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What a $39 million grant could mean for Lealman

Mark Parker

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An artist's illustration of a reimagined Joe's Creek, part of $84 million in projects planned for unincorporated Lealman. Screengrab, county documents.

Pinellas County officials continue investing significant resources in unincorporated and underserved Lealman, a growing community just outside St. Petersburg city limits.

Over 20,000 residents can look forward to $84 million in upcoming projects. At a Jan. 30 meeting, county commissioners unanimously approved a $39 million federal grant application to offset the cost.

The funding would support the Joe’s Creek Greenway Trail and channel restoration project; pedestrian crossing and stormwater drainage improvements on U.S. Hwy. 19/34th St. North; storm hardening and workforce development efforts at the Lealman Exchange; and public art placemaking initiatives. After the meeting, Commissioner Charlie Justice credited county staff for helping increase the area’s quality of life.

“The impact is multifaceted,” Justice told the Catalyst. “Recreational opportunities, trail connection to the greater Pinellas community, flood prevention, hurricane shelter improvements – all while relieving some budget pressures.

“This grant would be huge for Lealman and Pinellas County.”

The grant is part of the National Oceanic and Atmospheric Administration’s (NOAA) Climate Resilience Regional Challenge. The county’s public works team is one of 120 organizations – from a pool of 869 – the agency selected to submit a final application.

If approved, officials would dedicate $13 million to the $59.5 million Joe’s Creek project. The 9,256-acre watershed includes portions of Kenneth City, Pinellas Park and St. Petersburg.

However, the waterway resembles a large drainage ditch and is susceptible to flooding. The county plans to transform Joe’s Creek into a public amenity by planting new trees and vegetation and creating an elevated, permeable pavement multi-modal trail.

Joe’s Creek today. Image: Pinellas County Government.

Stabilizing its banks, improving culverts and removing sediment to increase channel flow will improve water quality and mitigate flooding. Kelli Levy, public works director, believes a reimagined Joe’s Creek will also foster much-needed economic development in the Lealman Community Redevelopment Area (CRA).

County documents call the community “disadvantaged” due to a high percentage of low-income households who have limited vehicle access. Jeremy Heath, the CRA’s board chairperson, previously said the Joe’s Creek project is “the most important thing for this area that’s going to happen in the next five to 10 years.”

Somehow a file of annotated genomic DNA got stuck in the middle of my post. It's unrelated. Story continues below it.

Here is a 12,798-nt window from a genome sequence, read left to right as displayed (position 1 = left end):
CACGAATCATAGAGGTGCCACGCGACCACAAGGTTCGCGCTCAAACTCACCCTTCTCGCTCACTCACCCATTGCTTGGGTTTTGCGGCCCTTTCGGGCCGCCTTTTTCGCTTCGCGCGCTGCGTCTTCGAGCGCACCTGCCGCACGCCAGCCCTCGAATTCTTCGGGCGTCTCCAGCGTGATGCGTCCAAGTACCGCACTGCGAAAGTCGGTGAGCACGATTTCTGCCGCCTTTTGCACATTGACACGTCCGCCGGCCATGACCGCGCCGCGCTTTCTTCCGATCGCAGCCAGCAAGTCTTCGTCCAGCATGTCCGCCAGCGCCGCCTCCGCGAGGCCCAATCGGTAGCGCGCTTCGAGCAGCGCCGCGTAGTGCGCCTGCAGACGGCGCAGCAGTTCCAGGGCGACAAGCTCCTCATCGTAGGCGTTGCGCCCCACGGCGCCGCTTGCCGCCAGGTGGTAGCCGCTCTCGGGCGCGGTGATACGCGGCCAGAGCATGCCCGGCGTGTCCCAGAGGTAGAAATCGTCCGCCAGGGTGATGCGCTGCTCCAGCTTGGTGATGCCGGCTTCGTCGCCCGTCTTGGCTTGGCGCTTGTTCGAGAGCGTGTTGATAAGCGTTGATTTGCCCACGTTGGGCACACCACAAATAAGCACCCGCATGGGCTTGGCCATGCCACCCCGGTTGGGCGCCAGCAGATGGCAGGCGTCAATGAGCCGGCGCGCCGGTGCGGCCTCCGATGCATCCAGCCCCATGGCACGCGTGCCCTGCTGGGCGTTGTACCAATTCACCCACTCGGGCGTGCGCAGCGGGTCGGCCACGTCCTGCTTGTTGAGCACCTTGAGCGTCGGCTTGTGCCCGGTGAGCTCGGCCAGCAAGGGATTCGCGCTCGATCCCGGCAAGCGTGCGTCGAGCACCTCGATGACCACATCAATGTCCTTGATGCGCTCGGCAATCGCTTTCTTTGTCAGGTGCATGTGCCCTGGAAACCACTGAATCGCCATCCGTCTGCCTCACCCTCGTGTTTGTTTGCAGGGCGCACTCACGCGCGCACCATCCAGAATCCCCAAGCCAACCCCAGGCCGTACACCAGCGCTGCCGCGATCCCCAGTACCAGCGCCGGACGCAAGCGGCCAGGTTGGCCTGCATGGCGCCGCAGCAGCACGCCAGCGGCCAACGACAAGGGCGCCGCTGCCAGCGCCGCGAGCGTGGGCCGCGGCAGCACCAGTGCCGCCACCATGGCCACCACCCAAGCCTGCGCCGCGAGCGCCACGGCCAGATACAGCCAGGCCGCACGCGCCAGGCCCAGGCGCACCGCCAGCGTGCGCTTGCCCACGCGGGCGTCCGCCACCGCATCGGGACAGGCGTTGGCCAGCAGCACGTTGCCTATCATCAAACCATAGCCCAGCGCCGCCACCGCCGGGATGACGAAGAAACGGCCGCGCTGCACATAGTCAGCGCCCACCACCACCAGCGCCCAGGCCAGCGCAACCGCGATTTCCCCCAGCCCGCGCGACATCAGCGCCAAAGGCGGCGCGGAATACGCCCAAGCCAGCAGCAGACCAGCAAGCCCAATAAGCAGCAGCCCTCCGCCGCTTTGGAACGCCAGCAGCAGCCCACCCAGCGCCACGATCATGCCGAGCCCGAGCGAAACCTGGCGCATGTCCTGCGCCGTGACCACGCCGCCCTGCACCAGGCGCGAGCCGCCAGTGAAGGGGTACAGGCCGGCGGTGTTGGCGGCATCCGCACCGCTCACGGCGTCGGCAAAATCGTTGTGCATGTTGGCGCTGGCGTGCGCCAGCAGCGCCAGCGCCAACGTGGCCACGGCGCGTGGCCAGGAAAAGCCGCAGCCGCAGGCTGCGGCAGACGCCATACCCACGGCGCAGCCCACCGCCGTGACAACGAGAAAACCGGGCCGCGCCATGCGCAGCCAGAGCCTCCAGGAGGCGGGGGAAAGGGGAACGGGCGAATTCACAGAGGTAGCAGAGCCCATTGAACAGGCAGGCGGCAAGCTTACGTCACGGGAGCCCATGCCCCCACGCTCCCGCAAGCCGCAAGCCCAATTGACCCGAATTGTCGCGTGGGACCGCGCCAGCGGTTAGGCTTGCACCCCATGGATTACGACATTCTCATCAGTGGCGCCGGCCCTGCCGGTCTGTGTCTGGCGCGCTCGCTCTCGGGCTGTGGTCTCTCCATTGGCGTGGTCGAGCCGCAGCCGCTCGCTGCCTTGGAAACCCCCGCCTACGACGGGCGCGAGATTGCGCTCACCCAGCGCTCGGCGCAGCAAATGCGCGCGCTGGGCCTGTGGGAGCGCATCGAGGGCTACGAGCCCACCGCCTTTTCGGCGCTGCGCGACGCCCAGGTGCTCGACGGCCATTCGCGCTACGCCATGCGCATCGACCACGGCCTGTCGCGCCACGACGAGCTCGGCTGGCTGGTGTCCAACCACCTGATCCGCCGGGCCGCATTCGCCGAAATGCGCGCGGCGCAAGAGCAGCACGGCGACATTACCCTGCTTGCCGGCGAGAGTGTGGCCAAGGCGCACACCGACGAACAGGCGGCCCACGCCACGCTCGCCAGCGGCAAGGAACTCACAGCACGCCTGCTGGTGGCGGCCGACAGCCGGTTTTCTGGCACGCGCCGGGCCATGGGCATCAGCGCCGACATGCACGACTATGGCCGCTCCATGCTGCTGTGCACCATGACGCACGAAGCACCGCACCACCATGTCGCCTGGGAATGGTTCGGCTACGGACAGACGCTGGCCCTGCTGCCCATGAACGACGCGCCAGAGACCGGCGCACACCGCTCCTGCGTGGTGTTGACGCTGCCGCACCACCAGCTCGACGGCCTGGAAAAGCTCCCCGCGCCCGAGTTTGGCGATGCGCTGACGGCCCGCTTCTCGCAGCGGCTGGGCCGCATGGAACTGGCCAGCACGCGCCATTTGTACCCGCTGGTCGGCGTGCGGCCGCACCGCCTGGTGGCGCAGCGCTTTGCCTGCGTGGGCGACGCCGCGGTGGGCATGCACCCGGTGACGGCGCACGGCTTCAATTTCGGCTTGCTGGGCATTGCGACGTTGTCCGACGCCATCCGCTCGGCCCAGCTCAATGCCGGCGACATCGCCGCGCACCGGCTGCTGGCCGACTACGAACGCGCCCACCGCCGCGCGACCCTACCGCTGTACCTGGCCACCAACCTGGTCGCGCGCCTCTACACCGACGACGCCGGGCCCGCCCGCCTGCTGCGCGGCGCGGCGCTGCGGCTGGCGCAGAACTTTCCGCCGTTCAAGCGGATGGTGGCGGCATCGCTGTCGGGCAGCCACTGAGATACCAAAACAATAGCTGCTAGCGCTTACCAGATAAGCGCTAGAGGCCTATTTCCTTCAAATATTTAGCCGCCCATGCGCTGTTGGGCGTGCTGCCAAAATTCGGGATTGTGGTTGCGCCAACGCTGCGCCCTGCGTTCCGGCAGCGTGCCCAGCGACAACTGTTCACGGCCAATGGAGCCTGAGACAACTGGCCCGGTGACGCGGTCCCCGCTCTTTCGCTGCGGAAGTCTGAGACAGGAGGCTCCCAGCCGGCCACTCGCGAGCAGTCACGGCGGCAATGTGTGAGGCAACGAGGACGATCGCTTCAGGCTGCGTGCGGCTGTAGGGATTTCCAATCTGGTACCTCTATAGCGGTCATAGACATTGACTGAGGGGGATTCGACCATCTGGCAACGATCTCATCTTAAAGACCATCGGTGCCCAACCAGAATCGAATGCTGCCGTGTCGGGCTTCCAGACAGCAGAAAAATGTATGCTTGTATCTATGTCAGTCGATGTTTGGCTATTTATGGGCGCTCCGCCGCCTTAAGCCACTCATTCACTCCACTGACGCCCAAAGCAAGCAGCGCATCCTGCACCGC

Pinellas officials would also dedicate $1.15 million to the Lealman Exchange (LEX). The 77,000-square-foot campus is home to several nonprofits and workforce development organizations.

Its primary building also serves as a storm shelter. In September 2022, 172 residents found refuge from Hurricane Ian at the facility.

Stakeholders now hope to create the LEX Resilience Hub. The $3 million project includes upgrading or reconstructing an expansive gymnasium to withstand a Category 3 hurricane.

That would increase capacity by 480 people, or 160 special needs residents. Documents note that the project “directly aligns with NOAA’s risk reduction program by mitigating an existing shelter deficit in Pinellas County.”

A map of the area. Screengrab, county documents.

The county’s application states that the St. Petersburg Foundation, LEX’s operator, would also use the funding to create workforce development programs focused on climate resilience industries. It adds that the nonprofit’s partner network of over 79 local businesses and organizations would also bring environmental resiliency training to the facility.

Those include the St. Petersburg Innovation District and its Maritime and Defense Technology Hub. Executive director Alison Barlow was one of at least 10 local leaders to write letters supporting the county’s application.

“The Innovation District is particularly supportive of the collaborative nature of this project to promote community engagement and involvement and foster long-term community resilience,” Barlow wrote. “Our 50+ members have first-hand experience and expertise that comes from living and working directly on the coast … we have committed our network to support this important effort.”

Dr. Cynthia Johnson, director of Pinellas County Economic Development, said the projects would bring businesses and jobs to a lower-income community and an existing industrial park. She pledged her department’s support and offered to provide NOAA with current employment data to aid decision-making.

The county would dedicate $16.2 million to upgrade a Florida Department of Transportation (FDOT) culvert on U.S. Hwy. 19/34th St. North. The agency’s district drainage design engineer called the grant a “wise investment in public dollars” that will leverage other resources to create a “stronger community.”

Pinellas officials would allocate $3 million to public art installments throughout Lealman. The funding would also allow them to redirect $10 million in previously budgeted tax dollars.

In addition to the aforementioned benefits, Congresswoman Kathy Castor noted that enhanced greenspace would combat increasing urban heat. “I hope that Pinellas County, and its application, will be given every consideration,” she wrote.

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